Community Safety overview


Crime in England and Wales 2022/23

The latest publication from the Crime Survey for England and Wales (CSEW) for 12 months ending March 2023 reports that whilst overall crime has decreased, many types of crime have returned to pre-pandemic levels in England and Wales. The crime survey is only reported on at England and Wales level, so police recorded crime is used for the local authority picture.

Latest full year figures from the Home Office for 2022/23 on police recorded crime show that there were 130,378 crimes (excluding fraud) in the Lancashire-14 area. This represents a decrease of 6.1% (-8,475 crimes) in the Lancashire-14 area compared with 2021/22. This was lower than the increase seen in England and Wales (5%). Violence against the person accounts for 42% of all recorded crime in Lancashire-14, and has seen a decrease of 9% (-5,573 crimes) on the previous year. Whilst possession of weapons had the largest increase of 13% (1,654 crimes), it accounted for only 1% of all recorded crime in Lancashire-14. 

Data for Community Safety Partnerships areas shows that in the year ending March 2023 there were 90,195 recorded crimes (excluding fraud) in the Lancashire-12 area in the 12 months ending March 2023.  This was a 6.4% decrease,(-6,196 crimes) on the 12 months previous. When compared with pre-pandemic recorded crime (2019/20), there was a 10% decrease in recorded crime.

Blackpool at 160 offences per 1,000 population heads the table of districts within Lancashire-14. The borough has the fifth highest crime rate, second highest rate for violence against the person and sexual offences, of any Community Safety Partnership (CSP) in England and Wales. Numbers will be affected by the size of the resident population relative to the transient or visiting populations and may therefore over-represent the number of crimes relative to the real population of potential victims.

Preston is the only area that saw a rise in crime in 2022/23 in Lancashire, 11%, predominantly driven by Theft Offences. South Ribble saw a 30% reduction in crimes in 2022/23 compared with the 12 months previous.

Ribble Valley, has the lowest crime rate (38) of the 296 CSPs in England and Wales.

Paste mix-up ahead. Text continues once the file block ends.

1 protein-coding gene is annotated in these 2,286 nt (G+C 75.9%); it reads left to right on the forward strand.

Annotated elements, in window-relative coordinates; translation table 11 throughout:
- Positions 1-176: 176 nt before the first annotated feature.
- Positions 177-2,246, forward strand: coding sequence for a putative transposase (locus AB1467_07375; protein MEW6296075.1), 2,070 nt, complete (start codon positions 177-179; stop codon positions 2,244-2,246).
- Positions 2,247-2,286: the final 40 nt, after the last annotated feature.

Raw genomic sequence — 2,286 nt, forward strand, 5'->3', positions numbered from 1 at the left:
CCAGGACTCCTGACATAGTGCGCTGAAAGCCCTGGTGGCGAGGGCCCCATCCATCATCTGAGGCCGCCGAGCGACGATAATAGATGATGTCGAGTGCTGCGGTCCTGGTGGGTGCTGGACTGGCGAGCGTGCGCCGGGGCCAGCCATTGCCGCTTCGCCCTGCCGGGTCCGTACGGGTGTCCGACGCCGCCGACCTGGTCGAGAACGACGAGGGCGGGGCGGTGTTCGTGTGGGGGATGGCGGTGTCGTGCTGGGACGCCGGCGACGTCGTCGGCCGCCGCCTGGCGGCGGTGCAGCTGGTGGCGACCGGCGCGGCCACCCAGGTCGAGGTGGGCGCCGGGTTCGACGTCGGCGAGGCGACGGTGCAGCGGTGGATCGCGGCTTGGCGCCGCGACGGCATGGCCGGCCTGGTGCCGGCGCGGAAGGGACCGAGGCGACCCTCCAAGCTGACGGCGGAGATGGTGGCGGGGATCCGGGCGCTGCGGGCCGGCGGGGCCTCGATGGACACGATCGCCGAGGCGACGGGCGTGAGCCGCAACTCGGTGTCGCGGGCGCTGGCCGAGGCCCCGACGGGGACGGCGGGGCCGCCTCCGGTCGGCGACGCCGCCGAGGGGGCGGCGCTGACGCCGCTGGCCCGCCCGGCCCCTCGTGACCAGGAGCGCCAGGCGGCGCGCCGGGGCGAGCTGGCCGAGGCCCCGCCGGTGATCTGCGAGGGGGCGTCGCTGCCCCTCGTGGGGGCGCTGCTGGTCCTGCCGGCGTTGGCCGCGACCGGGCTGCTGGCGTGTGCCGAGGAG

Please note, there have been changes both in categories recorded and in recording practice which have significantly impacted the figures. The crime data integrity re-inspection 2019 judged that Lancashire Constabulary has significantly improved its crime-recording arrangements since the 2017 inspection and is therefore recording more crime. Lancashire Constabulary moved to a new crime recording system in November 2018.

The full report can be downloaded below.

Power BI reports visualising the recorded crime data are available to view on the dashboard page.

Lancashire strategic assessment 2022-25

The 2022-2025 strategic assessment states: this assessment highlights some of the key issues and risks across Lancashire which affect the local communities. They require multi-agency engagement to improve safeguarding, reduce vulnerability, reduce crime and anti-social behaviour, and improve the well-being of our residents. 

When looking at crime in a different perspective – harm – and using the ONS Crime Severity Tool, these volume crimes account for 20% of harm across the county. Using the ONS Crime Severity Tool to look at the most harmful crime categories, gives a different picture to that mentioned above. The most harmful crime types include residential and commercial burglary, assaults, wounding, rape, robbery and sexual activity involving a child. These crimes account for 25% of the volume, but 68% of harm. Investigations into the most harmful crimes are also the most resource intensive, not just for the police, but for partners as well. The score for each partnership can be seen on page 7 of the community safety dashboard.

As part of the strategic process a Living in Lancashire survey was conducted, sending out 2,916 questionnaires to residents across Lancashire. There was a 68% (1,991) response rate with all community safety, crime and policing questions answered by respondents. Analysis of the results found the following highlights:

  • 85% of respondents felt safe in their local area – with the age group of 60 yrs+ feeling most safe (88%).
  • A lack of police presence (14%) was the most significant reason why respondents felt unsafe in their local area.
  • More than three-quarters of respondents felt that issues with violence, sexual exploitation and organised crime were not a big problem.
  • 38% of respondents felt that burglary, with half of respondents aged 25-44 years, was a problem.
  • 53% felt drug dealing was a problem in their area, with respondents aged 25-59 years having most concern.
  • Dangerous driving was seen as a big problem for 49% of respondents (increase from previous survey).
  • Less than half of respondents felt that the police and other local public services are dealing with crime and ASB successfully – this has been reducing in recent surveys.
  • Cleanliness of the streets (34%) and access to green areas (12%) were issues that had increased in dissatisfaction in local communities.